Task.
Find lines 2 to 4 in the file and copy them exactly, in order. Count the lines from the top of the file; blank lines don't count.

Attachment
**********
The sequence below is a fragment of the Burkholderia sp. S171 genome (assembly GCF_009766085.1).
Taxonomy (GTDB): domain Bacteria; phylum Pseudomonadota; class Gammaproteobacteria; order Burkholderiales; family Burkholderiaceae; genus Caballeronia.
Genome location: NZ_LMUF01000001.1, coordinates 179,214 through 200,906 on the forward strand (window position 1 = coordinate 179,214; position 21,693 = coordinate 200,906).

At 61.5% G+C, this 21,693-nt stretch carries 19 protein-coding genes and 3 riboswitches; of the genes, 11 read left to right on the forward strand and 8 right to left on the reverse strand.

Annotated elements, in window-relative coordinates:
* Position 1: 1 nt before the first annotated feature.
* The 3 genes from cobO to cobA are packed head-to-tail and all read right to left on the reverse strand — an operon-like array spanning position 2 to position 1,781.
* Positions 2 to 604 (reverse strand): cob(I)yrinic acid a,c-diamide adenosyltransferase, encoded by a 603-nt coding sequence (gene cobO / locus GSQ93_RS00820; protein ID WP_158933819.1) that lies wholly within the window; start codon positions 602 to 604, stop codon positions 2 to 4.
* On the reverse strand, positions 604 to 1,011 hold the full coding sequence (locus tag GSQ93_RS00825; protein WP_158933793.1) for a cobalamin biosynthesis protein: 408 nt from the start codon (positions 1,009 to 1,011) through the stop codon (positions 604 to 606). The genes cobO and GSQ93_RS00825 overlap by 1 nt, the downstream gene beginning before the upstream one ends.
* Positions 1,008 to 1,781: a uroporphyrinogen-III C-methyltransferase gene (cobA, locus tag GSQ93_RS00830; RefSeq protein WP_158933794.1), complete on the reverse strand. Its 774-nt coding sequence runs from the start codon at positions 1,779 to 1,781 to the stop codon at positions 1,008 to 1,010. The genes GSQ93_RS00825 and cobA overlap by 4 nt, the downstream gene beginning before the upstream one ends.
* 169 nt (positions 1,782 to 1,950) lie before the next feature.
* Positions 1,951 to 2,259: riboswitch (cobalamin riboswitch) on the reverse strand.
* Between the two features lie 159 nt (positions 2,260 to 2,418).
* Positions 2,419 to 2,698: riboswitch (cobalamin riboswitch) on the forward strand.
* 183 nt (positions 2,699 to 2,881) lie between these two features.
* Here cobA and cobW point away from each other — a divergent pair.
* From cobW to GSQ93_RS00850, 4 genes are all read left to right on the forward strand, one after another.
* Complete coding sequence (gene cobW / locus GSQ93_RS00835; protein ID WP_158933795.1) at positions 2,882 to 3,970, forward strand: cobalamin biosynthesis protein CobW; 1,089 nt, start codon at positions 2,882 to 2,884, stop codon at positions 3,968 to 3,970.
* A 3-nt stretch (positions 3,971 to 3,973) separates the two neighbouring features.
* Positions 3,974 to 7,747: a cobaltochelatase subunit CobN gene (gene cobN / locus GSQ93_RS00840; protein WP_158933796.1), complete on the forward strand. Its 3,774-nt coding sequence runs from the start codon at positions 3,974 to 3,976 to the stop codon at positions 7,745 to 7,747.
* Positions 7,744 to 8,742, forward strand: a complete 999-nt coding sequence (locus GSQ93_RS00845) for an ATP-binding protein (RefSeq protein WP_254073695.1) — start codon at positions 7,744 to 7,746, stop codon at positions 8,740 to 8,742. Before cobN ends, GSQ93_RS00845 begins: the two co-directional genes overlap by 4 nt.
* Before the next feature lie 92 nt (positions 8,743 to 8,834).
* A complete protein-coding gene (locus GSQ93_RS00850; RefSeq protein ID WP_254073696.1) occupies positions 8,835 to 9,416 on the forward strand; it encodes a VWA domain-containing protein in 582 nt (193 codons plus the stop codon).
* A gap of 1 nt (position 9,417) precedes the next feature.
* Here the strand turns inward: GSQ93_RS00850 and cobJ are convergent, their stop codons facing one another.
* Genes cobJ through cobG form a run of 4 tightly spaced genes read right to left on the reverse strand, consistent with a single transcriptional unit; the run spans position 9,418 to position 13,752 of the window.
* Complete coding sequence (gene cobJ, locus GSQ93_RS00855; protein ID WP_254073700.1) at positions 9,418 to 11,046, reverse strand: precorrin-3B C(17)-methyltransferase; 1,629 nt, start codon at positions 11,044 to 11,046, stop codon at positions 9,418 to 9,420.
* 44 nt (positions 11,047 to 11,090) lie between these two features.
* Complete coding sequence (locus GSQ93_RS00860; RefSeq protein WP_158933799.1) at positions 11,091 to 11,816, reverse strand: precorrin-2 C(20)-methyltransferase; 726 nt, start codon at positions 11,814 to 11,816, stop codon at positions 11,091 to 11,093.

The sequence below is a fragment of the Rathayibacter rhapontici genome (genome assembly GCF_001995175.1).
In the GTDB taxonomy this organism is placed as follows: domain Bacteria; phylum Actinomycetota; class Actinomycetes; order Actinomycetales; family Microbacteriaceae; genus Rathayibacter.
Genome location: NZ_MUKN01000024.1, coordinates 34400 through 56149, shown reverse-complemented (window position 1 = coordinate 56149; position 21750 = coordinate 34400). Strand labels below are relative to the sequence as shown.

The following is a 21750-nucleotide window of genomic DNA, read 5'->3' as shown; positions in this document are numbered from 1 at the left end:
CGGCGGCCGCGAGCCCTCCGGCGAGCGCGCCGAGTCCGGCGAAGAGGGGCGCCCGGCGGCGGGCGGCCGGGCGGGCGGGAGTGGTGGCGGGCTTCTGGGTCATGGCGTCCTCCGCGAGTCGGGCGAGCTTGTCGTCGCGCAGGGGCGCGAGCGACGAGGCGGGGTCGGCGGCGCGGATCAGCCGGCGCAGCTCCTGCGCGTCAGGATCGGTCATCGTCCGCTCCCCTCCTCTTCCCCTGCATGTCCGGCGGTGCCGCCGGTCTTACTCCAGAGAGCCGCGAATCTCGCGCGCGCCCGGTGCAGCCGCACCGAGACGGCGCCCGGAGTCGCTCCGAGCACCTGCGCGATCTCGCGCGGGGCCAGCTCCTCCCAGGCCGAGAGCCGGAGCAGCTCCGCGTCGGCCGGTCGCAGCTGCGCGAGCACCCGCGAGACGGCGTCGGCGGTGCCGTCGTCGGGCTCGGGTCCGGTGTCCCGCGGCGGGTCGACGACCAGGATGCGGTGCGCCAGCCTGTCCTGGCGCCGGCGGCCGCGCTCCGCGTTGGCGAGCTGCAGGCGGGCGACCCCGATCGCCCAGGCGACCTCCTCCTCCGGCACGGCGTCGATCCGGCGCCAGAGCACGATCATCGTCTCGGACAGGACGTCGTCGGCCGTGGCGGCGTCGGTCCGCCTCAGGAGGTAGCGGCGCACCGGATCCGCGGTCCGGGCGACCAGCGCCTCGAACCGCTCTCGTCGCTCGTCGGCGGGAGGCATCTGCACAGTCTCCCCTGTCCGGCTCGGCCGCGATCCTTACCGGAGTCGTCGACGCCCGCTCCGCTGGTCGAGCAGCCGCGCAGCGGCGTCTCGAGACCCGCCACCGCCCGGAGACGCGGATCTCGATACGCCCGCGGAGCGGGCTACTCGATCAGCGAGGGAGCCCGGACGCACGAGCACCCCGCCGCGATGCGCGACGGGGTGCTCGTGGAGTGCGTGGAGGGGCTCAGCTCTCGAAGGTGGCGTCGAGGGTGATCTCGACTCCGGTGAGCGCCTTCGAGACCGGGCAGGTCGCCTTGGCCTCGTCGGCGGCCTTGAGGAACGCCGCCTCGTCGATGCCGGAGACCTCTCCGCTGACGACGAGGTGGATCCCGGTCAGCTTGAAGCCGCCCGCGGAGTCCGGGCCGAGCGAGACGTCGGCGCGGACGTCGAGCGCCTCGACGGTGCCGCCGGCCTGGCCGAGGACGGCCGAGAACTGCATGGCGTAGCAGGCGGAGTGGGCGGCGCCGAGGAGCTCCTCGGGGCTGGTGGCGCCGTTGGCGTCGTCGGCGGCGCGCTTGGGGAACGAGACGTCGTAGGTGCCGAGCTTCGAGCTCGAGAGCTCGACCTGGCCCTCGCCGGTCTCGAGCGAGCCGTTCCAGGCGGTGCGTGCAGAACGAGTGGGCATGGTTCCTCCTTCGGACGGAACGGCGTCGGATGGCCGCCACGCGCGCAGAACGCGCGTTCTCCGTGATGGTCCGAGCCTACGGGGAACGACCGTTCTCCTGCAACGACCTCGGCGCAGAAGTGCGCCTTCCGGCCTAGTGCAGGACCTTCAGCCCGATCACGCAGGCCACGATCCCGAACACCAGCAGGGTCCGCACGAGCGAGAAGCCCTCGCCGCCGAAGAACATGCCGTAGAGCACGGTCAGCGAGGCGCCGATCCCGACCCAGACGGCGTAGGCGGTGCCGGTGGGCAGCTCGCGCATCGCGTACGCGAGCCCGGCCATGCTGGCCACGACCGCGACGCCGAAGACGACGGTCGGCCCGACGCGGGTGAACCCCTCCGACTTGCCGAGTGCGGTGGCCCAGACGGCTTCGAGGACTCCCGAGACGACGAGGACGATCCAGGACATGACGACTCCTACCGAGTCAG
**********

Taxonomy (GTDB): domain Bacteria; phylum Pseudomonadota; class Gammaproteobacteria; order Burkholderiales; family Burkholderiaceae; genus Caballeronia.
Genome location: NZ_LMUF01000001.1, coordinates 179,214 through 200,906 on the forward strand (window position 1 = coordinate 179,214; position 21,693 = coordinate 200,906).

At 61.5% G+C, this 21,693-nt stretch carries 19 protein-coding genes and 3 riboswitches; of the genes, 11 read left to right on the forward strand and 8 right to left on the reverse strand.